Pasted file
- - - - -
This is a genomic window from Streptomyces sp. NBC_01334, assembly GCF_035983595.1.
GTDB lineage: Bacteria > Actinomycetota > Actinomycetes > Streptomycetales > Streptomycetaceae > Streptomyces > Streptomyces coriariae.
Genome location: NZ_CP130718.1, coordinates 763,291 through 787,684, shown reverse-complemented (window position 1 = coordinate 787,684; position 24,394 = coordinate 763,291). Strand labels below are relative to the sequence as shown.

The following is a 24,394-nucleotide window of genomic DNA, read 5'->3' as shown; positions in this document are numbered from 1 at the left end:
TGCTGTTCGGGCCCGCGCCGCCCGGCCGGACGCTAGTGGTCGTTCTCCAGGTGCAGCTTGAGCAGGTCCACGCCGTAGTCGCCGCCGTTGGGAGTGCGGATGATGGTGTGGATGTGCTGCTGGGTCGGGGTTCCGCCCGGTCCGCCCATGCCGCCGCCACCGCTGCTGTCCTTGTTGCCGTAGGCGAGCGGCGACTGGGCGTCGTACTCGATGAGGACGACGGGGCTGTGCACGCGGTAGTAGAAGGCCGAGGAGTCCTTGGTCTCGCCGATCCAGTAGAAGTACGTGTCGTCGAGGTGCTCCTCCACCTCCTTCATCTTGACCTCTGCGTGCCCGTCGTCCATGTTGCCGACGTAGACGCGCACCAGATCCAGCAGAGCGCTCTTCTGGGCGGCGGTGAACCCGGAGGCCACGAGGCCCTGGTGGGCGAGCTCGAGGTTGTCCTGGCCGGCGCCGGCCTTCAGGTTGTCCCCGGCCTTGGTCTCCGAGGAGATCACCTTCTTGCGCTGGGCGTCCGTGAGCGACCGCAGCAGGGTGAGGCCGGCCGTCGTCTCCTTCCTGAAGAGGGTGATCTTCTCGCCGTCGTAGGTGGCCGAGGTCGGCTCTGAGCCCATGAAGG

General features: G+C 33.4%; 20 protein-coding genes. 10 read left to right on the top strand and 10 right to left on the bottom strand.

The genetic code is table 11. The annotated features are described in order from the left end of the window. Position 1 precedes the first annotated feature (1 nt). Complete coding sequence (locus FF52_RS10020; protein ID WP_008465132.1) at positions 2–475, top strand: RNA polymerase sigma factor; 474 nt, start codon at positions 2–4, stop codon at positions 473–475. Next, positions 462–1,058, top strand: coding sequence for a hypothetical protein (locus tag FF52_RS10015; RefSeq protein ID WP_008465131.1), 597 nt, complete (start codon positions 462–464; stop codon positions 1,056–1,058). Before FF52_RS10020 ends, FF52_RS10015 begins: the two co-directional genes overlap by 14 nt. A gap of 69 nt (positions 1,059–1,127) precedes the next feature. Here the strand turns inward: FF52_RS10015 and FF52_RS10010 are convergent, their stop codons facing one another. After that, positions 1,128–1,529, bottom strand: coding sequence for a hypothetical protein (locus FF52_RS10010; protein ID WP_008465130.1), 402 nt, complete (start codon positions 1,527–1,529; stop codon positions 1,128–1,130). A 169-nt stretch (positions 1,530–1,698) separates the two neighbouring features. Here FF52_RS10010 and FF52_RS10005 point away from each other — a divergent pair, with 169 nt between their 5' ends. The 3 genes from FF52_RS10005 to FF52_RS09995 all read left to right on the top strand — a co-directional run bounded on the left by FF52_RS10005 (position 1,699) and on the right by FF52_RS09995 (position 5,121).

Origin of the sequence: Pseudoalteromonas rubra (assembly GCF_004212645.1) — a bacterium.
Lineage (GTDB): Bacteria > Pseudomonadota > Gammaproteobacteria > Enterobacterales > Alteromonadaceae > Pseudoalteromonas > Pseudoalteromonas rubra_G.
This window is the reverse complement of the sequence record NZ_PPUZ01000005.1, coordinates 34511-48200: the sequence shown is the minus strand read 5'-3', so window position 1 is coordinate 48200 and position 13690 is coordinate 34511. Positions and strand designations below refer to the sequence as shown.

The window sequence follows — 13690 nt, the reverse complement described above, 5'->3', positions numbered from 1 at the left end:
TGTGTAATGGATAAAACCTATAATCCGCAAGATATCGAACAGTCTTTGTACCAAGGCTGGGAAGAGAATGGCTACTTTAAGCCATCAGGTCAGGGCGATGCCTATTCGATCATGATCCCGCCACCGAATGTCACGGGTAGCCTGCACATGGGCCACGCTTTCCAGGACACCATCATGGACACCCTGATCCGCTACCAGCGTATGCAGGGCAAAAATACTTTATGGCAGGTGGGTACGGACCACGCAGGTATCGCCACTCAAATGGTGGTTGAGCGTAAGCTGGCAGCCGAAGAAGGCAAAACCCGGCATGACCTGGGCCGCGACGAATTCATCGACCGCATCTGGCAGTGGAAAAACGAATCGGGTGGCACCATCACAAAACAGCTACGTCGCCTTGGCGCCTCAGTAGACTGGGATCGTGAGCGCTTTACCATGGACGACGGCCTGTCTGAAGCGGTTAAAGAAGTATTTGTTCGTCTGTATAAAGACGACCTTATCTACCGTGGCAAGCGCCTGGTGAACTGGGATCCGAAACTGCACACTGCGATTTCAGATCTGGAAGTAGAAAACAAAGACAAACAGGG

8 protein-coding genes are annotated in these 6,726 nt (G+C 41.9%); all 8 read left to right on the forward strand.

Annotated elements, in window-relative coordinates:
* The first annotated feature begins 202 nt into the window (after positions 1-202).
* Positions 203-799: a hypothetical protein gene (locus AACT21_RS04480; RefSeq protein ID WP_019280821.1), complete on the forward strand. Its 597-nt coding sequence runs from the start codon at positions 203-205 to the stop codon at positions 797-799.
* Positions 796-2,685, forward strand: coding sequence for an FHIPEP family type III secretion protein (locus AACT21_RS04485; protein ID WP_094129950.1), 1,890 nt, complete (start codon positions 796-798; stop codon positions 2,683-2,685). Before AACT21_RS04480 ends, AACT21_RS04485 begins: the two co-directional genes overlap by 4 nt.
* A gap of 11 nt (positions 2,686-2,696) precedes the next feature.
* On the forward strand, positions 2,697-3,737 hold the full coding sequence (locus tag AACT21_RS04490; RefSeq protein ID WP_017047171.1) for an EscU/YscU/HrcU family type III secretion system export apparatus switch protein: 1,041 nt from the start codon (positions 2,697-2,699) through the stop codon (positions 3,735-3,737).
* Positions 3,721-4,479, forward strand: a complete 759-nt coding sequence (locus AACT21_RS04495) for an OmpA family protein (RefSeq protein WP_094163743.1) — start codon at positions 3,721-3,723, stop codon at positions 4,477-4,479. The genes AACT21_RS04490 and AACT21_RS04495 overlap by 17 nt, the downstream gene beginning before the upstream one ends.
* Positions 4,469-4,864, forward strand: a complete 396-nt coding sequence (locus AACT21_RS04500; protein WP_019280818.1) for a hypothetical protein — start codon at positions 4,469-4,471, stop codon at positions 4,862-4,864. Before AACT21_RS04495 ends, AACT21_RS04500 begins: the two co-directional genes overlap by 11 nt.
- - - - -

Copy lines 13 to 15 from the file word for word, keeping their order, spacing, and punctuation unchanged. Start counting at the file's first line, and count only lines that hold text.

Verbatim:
8 protein-coding genes are annotated in these 6,726 nt (G+C 41.9%); all 8 read left to right on the forward strand.

Annotated elements, in window-relative coordinates:
* The first annotated feature begins 202 nt into the window (after positions 1-202).